I really wish you would leave this forum. You have yet to say an intelligible thing since you arrived.

maryhelena
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Re: Carrier: Should We Still Be Looking for a Historical Jes

Post by maryhelena » Fri Aug 29, 2014 12:45 am

Interestingly, Carrier has picked up on comments from Bart Ehrman's latest book: Bart Ehrman:How Jesus Became God: The Exaltation of a Jewish Preacher from Galilee (HarperOne, 2014).
As Bart Ehrman himself has recently confessed, the earliest documentation we have shows Christians regarded Jesus to be a pre-existent celestial angelic being.[8] Though Ehrman struggles to try and insist this is not how the cult began, it is hard to see the evidence any other way, once we abandon Christian faith assumptions about how to read the texts.
In a recent thread, Ehrman's "How Jesus Became a God" is now out. I made the following points:

viewtopic.php?f=3&t=482

The quote below is from the Introduction to Ehrman's book:
What I have come to see is that scholars have such disagreements in part because they typically answer the question of high or low Christology on the basis of the paradigm I have just described—that the divine and human realms are categorically distinct, with a great chasm separating the two. The problem is that most ancient people— whether Christian, Jewish, or pagan— did not have this paradigm. For them, the human realm was not an absolute category separated from the divine realm by an enormous and unbridgable crevasse. On the contrary, the human and divine were two continuums that could, and did, overlap.
From that perspective, methinks that Ehrman is not, anytime soon, going to give up on the possibility that a historical JC became a god after death. Looks to me that this book is Ehrmans' real answer to the ahistoricists/mythicists. There are two stories in the NT: The Pauline angel (re Ehrman) that is incarnate on earth - plus the man that becomes, after death, a god in the heavens. It's not one or the other. There is no choice between them - no walking through that 'door' for Ehrman. Consequently, the road forward for the ahistoricists is not to keep singing the Pauline 'song' of a celestial christ figure - Ehrman can sing that song well. The 'fault line' in Ehrman' scenario is not his from man to god scenario - it's that his 'man', his gospel Jesus, is not a historical figure but a composite, pseudo-historical, literary figure. However, despite this error, the fundamental premise that Ehrman is upholding, that "the human and divine were two continuums that could, and did, overlap" remains.

A pseudo- historical, literary gospel JC does not suffice for the "overlap" between the "human and divine". Two imaginary entities do not reflect the thrust of the NT story - 'body' and 'spirit' are both part of our human experience. Or as Paul would have it - the Jerusalem above has it's corresponding Jerusalem below. In other words; physical reality cannot be eliminated from any theology/philosophy that seeks to reflect the human experience. The question then becomes: what historical realities influenced the gospel writers in the creation of their NT story. All in the mind, all Pauline imagination, and off we go on a magic carpet ride. It's the Jerusalem below - Jewish history - that can open a 'door' through which a search for early christian origins can move forward.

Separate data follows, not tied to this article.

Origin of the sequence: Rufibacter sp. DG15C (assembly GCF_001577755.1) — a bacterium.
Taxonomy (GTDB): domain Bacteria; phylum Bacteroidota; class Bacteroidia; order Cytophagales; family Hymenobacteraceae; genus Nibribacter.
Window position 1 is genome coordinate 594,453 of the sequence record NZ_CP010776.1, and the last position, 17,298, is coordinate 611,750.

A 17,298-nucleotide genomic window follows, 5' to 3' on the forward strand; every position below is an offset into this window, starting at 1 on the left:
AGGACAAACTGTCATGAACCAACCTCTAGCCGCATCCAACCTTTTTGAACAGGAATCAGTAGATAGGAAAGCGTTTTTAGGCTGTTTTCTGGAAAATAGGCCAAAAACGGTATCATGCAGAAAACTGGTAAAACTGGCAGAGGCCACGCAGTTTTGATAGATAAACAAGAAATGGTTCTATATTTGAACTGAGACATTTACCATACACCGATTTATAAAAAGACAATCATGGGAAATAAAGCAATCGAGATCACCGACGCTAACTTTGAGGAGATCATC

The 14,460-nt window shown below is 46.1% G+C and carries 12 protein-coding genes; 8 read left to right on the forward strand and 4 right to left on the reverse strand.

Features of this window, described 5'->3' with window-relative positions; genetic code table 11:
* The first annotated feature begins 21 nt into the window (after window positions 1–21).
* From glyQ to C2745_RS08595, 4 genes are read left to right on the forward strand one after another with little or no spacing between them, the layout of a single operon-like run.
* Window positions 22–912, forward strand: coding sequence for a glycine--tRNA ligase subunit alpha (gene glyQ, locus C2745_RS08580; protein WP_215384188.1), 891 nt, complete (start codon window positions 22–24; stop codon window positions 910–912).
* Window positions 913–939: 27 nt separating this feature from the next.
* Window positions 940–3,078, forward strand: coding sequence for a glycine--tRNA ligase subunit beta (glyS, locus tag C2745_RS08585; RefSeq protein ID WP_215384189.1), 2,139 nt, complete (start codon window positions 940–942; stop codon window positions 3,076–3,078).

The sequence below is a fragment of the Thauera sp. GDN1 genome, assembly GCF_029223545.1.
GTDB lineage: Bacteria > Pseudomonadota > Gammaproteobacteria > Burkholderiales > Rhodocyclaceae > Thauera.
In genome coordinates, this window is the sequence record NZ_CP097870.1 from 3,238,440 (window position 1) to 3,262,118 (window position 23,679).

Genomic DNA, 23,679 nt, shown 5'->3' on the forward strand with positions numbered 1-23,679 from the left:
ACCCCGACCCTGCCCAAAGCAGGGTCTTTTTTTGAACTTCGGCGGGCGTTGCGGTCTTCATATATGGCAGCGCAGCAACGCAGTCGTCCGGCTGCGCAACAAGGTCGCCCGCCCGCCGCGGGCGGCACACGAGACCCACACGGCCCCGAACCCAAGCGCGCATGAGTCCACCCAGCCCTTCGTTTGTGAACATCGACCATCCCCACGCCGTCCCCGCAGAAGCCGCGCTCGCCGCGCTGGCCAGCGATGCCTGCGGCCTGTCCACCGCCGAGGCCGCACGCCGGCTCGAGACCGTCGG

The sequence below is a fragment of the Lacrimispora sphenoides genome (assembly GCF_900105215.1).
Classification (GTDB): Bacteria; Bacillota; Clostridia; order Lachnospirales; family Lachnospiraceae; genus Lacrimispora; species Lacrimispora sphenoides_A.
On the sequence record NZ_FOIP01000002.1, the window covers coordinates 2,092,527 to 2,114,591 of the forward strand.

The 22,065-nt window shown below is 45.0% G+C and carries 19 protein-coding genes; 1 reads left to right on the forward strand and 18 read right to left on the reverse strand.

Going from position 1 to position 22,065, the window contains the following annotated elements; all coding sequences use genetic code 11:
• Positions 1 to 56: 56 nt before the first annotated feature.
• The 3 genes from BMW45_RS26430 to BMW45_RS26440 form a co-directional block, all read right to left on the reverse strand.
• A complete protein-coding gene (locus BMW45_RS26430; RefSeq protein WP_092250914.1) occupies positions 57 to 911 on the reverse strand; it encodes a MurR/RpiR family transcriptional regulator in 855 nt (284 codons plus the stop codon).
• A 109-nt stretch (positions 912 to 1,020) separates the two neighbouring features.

------------------------------------

I think Ehrman wants both JC NT stories, the Pauline story and the gospel story. (from what I've read so far....) His "the human and divine were two continuums that could, and did, overlap". seems, to me, to indicate that. And in that, I happen to think he has something to offer. Perhaps, "overlap", might not be the best choice of words. Maybe, relationship, interaction, would better reflect what I think he is attempting to say. ie there is no magic tricks here, reality does not morph into some ethereal or cosmic, or spiritual otherness. Our spiritual/intellectual capacity, our ideas, can become 'flesh', ie can be transformed into concrete reality - as our physical realities influence our, 'spiritual', thinking. In other words, body and spirit co-operate without either surrendering their own unique identities.

Tread softly because you tread on my dreams.
W.B. Yeats

The Crow
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Re: Carrier: Should We Still Be Looking for a Historical Jes

Post by The Crow » Fri Aug 29, 2014 2:08 am

Blood wrote:
maryhelena wrote:Richard Carrier has an article on the Bible and Interpretation site.

http://www.bibleinterp.com/articles/201 ... 8028.shtml

Why We Might Have Reason for Doubt: Should We Still Be Looking for a Historical Jesus?


I think it is more likely that Jesus began in the Christian mind as a celestial being (like an archangel), believed or claimed to be revealing divine truths through revelations (and, by bending the ear of prophets in previous eras, through hidden messages planted in scripture). Christianity thus began the same way Islam and Mormonism did: by their principe apostles (Mohammed and Joseph Smith) claiming to have received visions from their religion’s “actual” teacher and founder, in each case an angel (Gabriel dictated the Koran, Moroni provided the Book of Mormon).

On this model, Christianity, as a Jewish sect, began when someone (most likely Cephas, perhaps backed by his closest devotees) claimed this “Jesus” had at last revealed that he had tricked the Devil by becoming incarnate and being crucified by the Devil (in the region of the heavens ruled by Devil), thereby atoning for all of Israel’s sins, so the Jerusalem temple cult no longer mattered, the sins of Israel could no longer hold back God’s promise, and the end of the world could soon begin.

Why is it so difficult for some people to imagine that Christianity was never a Jewish sect? The vile hatred for Jews by Christians begins with the New Testament and continues unabated for the next 20 centuries. And, that entire time, non-Jewish people were using the Jewish Bible as if it were written for them and about them.
Why is it so difficult for some people to imagine that Christianity was never a Jewish sect?
I have often wondered that myself especially since the entire religion is based on a Jewish carpenter....I think they often forget that fact.